Meek notes that White House spokeswoman Emily Lawrimore denied Bush was claiming any new authority.

Here is the signing statement in question. Here is information on the bill in question.

It shouldn't be a surprise that although Meek was almost two weeks late with this story -- which was a matter of public record -- he still got a scoop.

Bush's signing statements have been widely ignored by the traditional media, with the significant exception of Boston Globe reporter Charlie Savage, who is on book leave right now.

And sadly, most of the questions about signing statements that I raised in a Nieman Watchdog essay last June still remain unaddressed. Foremost among them: Are these signing statements just a bunch of ideological bluster from overenthusiastic White House lawyers -- or are they actually emboldening administration officials to flout the laws passed by Congress? If the latter, Bush's unprecedented use of these statements constitutes a genuine Constitutional crisis.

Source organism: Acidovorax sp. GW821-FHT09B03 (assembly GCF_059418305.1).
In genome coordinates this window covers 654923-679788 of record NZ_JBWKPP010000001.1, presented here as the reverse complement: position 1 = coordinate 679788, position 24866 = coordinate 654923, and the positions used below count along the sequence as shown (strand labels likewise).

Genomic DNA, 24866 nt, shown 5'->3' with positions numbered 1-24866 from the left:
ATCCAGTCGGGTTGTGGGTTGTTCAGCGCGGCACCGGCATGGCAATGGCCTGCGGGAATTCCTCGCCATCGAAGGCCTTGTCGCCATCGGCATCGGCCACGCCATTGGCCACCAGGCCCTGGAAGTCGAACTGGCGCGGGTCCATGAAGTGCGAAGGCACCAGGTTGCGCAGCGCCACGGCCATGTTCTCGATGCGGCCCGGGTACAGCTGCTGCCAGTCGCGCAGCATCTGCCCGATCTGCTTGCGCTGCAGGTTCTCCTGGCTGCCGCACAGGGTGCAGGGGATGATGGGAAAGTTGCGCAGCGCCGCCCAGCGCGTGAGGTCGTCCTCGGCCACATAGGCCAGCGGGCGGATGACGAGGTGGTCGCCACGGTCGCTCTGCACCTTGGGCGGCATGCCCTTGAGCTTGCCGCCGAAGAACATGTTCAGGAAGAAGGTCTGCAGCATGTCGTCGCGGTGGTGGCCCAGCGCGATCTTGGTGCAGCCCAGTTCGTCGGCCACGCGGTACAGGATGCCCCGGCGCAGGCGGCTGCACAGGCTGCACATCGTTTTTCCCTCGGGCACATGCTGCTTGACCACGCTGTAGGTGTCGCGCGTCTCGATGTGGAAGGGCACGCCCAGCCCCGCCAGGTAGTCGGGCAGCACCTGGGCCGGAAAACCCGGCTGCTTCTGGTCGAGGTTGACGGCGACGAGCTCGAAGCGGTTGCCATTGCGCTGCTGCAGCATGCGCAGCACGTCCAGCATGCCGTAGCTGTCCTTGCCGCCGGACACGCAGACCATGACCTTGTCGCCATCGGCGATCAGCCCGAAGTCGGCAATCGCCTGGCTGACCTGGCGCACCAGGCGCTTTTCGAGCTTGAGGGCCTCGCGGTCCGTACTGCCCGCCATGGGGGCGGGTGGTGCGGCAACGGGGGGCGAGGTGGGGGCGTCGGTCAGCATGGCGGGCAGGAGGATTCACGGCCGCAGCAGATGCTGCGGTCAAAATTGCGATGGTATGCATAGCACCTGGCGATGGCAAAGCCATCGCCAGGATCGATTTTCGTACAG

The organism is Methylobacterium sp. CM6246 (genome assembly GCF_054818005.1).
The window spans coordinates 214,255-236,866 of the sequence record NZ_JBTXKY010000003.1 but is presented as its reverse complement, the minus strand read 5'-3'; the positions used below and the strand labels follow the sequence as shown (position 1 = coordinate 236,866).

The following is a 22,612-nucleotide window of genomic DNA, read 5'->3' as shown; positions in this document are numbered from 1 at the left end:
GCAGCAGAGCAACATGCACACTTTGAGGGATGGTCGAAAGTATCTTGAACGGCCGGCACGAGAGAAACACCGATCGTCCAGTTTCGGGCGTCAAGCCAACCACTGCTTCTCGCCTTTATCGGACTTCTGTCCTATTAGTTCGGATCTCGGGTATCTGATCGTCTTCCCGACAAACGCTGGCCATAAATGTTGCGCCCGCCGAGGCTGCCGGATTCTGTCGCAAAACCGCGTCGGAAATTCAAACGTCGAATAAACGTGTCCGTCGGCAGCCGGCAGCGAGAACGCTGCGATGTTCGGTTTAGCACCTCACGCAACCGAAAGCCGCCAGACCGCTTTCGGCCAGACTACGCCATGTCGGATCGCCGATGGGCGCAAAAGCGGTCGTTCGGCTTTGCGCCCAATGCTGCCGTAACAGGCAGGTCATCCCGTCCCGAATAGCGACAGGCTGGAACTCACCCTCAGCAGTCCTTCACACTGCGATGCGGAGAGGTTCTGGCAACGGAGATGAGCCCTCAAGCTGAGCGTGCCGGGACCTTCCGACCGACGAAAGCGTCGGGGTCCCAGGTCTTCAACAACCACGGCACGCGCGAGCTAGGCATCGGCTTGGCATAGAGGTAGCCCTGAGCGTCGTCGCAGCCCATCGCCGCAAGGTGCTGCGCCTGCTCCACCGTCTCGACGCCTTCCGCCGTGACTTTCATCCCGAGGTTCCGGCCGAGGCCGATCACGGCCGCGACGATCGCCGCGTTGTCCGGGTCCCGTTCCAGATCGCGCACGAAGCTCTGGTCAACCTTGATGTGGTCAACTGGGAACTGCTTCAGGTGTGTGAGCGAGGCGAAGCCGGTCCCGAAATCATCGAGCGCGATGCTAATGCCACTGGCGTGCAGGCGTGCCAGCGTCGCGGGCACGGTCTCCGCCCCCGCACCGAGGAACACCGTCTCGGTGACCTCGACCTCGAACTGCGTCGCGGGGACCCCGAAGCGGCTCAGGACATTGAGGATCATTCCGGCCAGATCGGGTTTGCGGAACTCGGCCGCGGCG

A Rare Mention

There was a rare mention of signing statements at yesterday's briefing with press secretary Tony Snow, in the context of Bush's sudden interest in curbing congressional earmarks now that Congress is in Democratic hands.

"Q Tony, the President has issued hundreds of signing statements where he's told Congress, basically, don't butt in and tell me how the executive branch should run its business. Why is it then appropriate for him now to tell Congress how it should be running its own processes?

" MR. SNOW: Now, wait a minute. Peter, what he said is that there are some times that he believes that the implementation language does not meet constitutional muster. And rather than getting into Congress's business, those signing statements have been looking for constitutional ways to fulfill the will of Congress and get them done effectively."